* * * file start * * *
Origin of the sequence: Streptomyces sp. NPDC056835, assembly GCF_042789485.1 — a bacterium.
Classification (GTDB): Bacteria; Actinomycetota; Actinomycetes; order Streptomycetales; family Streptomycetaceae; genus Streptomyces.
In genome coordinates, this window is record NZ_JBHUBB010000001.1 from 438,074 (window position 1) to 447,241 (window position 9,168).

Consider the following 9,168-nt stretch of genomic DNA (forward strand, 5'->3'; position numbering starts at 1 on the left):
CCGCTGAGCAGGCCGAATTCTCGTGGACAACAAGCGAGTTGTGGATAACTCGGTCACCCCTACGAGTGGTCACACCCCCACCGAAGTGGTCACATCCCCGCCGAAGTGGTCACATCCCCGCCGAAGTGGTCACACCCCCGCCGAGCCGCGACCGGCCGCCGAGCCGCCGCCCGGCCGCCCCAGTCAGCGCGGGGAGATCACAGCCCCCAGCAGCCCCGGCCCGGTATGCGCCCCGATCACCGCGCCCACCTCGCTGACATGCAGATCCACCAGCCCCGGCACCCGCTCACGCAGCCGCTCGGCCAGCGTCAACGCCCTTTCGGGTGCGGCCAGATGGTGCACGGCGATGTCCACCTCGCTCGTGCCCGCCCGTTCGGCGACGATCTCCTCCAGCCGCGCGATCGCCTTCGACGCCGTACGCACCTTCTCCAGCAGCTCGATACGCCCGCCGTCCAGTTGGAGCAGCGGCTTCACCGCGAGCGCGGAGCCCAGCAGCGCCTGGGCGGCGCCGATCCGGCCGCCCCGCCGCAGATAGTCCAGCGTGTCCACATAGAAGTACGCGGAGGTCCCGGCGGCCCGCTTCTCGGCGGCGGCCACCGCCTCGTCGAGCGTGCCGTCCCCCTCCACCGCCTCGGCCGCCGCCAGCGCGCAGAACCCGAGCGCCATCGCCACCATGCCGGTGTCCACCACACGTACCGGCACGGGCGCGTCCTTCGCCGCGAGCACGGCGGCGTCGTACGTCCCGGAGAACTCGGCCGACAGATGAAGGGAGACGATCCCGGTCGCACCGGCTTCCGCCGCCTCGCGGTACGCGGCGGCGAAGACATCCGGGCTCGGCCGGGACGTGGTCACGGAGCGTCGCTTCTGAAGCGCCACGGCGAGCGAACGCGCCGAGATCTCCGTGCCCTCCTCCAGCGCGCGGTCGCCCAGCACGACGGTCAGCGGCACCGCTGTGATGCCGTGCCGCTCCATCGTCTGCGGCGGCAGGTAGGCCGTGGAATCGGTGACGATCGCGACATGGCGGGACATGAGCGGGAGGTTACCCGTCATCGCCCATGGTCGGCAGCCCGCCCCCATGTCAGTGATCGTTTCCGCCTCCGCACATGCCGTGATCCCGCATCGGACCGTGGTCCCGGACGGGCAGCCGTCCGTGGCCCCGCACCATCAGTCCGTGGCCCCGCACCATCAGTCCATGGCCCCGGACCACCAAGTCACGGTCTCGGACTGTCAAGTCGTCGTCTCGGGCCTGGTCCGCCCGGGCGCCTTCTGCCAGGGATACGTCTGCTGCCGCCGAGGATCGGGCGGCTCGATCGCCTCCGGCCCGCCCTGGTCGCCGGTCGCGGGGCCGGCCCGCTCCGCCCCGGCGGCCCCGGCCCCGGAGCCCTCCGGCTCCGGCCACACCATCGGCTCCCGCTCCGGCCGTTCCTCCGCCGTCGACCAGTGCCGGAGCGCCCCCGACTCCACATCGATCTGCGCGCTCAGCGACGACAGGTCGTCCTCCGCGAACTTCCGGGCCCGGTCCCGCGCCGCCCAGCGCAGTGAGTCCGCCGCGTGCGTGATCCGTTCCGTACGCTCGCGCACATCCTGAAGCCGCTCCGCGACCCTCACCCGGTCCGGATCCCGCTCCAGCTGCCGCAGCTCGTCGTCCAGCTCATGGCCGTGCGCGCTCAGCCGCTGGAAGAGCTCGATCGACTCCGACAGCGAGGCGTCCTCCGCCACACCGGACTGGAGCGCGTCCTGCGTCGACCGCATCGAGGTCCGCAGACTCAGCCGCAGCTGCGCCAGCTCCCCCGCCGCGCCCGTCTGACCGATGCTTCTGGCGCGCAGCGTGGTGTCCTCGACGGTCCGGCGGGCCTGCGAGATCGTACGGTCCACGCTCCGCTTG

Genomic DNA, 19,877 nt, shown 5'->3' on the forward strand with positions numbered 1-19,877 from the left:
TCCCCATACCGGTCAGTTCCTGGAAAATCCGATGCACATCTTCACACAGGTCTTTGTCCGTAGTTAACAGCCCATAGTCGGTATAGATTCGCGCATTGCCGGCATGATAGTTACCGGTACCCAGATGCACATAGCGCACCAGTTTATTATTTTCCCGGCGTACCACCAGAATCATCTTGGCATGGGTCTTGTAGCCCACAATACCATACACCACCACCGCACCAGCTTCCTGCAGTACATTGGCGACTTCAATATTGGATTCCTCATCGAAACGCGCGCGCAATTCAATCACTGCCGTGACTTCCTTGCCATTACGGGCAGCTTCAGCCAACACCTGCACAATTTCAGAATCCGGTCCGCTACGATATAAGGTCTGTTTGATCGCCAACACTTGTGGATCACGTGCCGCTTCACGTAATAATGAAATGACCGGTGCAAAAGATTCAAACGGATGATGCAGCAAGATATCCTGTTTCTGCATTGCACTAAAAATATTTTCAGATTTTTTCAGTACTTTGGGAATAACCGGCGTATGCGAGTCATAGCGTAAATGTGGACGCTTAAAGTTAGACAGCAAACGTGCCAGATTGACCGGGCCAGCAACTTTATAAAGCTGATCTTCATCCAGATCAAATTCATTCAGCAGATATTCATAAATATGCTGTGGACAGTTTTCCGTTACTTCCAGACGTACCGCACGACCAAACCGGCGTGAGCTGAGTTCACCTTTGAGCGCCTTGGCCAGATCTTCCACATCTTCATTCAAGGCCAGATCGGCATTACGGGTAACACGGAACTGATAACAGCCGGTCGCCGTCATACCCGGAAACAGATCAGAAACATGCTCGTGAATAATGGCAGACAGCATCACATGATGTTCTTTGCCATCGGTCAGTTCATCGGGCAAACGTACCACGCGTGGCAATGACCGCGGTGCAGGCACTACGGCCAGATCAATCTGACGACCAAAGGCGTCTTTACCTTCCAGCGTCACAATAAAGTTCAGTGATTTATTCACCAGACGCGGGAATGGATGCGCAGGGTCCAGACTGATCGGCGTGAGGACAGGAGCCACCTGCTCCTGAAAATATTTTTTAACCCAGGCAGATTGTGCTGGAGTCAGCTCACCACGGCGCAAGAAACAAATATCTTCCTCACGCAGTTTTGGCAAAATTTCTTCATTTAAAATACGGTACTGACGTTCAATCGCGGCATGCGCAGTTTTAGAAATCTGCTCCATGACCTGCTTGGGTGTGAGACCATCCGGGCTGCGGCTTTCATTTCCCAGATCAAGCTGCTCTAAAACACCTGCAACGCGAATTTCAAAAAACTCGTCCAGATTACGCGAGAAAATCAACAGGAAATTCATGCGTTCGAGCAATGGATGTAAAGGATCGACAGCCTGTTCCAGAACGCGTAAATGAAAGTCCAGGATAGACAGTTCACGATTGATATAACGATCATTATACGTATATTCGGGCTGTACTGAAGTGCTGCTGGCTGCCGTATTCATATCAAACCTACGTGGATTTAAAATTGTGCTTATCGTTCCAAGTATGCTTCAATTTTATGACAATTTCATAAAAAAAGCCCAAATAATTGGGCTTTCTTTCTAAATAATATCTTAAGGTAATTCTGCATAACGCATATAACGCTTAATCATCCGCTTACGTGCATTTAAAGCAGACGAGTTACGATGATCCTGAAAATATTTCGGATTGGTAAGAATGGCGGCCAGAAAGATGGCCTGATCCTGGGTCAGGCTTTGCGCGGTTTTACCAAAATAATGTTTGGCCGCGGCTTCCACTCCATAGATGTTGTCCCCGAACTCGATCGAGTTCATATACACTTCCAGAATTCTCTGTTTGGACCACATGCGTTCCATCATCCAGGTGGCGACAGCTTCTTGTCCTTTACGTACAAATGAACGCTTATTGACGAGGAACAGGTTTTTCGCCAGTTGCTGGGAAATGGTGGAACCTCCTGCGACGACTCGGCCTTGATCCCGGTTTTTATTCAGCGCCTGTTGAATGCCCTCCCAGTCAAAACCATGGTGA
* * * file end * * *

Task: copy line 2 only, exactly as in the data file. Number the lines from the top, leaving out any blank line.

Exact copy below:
Classification (GTDB): Bacteria; Actinomycetota; Actinomycetes; order Streptomycetales; family Streptomycetaceae; genus Streptomyces.